Book Review: The Great Divorce by C.S. Lewis

I’ve read several books by C.S. Lewis before – Mere Christianity, The Four Loves, The Screwtape Letters, and The Chronicles of Narnia — and found him a talented writer good at gently guiding the reader through Christian theology.  The Great Divorce (1945) is a work similar to The Screwtape Letters in which Lewis uses a fantastical story as a way to break common misconceptions about a concept, in this case Heaven and Hell.

The story is much like Dante’s Divine Comedy as we follow a narrator who dreams of visiting Heaven and Hell/Purgatory.  The narrator and many others are ghostly beings who by clinging to their own desires condemn themselves to staying in the joyless city that is Hell.  The shining figures of those already in Heaven try to convince the ghosts to accept the joy of God and join them in Heaven.  At risk of showing that I didn’t get it, I have to say I found this book fun to read.

Favorite passages:

Hell is a state of mind — ye never said a truer word. And every state of mind, left to itself, every shutting up of the creature within the dungeon of its own mind — is, in the end, Hell. But Heaven is not a state of mind. Heaven is reality itself. All that is fully real is Heavenly. For all that can be shaken will be shaken and only the unshakable remains. – p. 65

That’s what we all find when we reach this country. We’ve all been wrong! That’s the great joke! There’s no need to go on pretending one was right! After that we begin living. – p. 95

5 thoughts on “Book Review: The Great Divorce by C.S. Lewis

  1. I read the book and was really impressed with how well written it was and how the different scenarios of the ghosts apply to life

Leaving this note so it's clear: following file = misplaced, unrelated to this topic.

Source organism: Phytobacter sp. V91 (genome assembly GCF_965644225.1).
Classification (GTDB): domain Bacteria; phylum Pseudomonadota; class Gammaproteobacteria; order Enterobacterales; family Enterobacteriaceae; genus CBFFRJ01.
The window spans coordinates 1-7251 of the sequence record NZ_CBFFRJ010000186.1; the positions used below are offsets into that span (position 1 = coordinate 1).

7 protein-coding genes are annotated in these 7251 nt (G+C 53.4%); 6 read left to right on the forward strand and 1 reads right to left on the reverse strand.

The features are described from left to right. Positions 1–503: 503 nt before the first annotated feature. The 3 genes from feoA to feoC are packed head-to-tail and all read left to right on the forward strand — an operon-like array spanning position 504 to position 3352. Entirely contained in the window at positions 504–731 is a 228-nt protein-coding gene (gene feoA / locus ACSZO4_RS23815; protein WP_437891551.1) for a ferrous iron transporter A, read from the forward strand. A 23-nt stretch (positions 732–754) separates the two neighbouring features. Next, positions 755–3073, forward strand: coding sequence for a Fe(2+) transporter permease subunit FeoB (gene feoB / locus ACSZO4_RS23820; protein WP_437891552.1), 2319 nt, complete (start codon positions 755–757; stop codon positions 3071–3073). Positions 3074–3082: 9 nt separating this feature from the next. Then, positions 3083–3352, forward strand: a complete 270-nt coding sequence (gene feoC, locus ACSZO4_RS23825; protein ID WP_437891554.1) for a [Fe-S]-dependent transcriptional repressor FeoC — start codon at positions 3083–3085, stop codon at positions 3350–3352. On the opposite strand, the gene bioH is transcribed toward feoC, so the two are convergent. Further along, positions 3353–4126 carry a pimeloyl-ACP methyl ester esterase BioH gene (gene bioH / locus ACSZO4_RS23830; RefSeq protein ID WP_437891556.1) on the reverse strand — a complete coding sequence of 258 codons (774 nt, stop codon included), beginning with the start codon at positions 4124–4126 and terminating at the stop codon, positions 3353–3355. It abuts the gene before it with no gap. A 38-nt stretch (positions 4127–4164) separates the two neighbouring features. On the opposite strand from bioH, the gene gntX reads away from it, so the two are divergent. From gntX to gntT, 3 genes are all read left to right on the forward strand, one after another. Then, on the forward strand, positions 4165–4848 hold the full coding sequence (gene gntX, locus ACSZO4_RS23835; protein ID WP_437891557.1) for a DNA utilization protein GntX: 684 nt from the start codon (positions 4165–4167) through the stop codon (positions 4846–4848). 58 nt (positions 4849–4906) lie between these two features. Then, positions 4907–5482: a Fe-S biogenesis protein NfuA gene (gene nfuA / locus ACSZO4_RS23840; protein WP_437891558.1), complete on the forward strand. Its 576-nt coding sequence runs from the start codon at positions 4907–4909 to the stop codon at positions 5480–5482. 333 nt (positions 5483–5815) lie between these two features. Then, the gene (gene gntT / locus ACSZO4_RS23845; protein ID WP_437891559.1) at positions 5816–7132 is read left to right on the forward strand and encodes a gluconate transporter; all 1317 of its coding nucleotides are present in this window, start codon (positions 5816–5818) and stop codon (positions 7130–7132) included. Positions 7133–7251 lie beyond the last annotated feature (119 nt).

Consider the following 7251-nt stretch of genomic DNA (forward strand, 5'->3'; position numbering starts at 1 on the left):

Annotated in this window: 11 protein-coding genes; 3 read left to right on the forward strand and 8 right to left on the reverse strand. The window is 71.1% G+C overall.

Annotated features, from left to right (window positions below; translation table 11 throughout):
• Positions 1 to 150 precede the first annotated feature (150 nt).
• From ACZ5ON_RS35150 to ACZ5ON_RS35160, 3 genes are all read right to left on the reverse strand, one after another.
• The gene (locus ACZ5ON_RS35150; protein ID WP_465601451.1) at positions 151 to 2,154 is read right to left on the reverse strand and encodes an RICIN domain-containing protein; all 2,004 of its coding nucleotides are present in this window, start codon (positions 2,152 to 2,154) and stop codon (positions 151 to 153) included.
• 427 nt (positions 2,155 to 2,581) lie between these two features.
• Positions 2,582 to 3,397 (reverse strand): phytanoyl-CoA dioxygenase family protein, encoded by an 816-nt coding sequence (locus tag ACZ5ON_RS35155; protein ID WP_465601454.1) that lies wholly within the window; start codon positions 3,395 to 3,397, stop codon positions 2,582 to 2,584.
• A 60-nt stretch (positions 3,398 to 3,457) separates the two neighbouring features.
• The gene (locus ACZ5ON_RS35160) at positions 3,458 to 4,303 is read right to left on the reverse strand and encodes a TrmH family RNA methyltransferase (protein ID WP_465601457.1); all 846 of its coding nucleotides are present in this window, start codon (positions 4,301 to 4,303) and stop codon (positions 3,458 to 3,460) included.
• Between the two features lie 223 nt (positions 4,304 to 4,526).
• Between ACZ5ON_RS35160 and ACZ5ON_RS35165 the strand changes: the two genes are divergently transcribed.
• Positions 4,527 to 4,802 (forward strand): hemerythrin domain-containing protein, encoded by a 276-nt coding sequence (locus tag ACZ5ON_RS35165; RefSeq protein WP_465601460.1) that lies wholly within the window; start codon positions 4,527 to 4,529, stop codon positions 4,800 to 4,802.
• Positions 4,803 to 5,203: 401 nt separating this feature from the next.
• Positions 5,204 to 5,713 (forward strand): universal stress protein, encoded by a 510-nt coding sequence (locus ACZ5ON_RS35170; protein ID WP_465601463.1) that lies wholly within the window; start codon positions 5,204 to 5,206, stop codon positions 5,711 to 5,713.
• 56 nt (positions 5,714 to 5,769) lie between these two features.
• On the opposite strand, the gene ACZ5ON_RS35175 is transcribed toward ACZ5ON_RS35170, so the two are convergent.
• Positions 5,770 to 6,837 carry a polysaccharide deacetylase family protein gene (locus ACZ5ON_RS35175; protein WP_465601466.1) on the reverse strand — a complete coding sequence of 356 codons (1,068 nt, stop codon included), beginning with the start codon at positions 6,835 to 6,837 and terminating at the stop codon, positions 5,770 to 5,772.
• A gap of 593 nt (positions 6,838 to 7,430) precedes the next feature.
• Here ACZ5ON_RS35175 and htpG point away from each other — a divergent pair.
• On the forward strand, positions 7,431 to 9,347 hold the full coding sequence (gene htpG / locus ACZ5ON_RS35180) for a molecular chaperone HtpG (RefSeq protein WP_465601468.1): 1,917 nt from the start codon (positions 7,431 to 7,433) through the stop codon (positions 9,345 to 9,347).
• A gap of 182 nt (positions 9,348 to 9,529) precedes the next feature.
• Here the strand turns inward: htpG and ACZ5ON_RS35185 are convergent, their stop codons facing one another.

2. The thing that strikes me about this book as well as The Screwtape Letters is the way Lewis brilliantly illustrates the way we humans can rationalize away our sins and even make ourselves think we’re doing the right thing when we follow our own path instead of God’s.


    now i did read it in high school which probably wasnt the brightest idea because it was really complicated but in the end it still didnt make sense!! :(


  4. I’m on the first chapters and I really came in here to see if I was making any sense of it all-I still don’t know if I like it but I’m going to keep on reading.


    1. I discovered it in college and have loved it for almost 40 years. It was written in WW2, so it was already ‘old’ in those days.

      It does start slow. Where it picks up is when the passengers on the bus (the ‘Ghosts’) meet those they knew from the mortal life (the ‘Spirits’). The Ghosts can satay…if they want to. The catch is, they have to be willing to give up some old grudge or resentment…and most don’t. Some woman is mad at her husband and her brother. Her son died as a kid and she turned the rest of her life into a bereavement. And she dumped on her family when they wanted to move on. She’s pissed that it was her brother who came to meet her. Her son is waiting…but she cops an attitude then and there. She almost demands that God give her back her son so she can have him with her in Hell. Very chilling. One Ghost actually tries flirting with the Spirits and then gives up when they don’t swoon over her.

      Hope you got through it.


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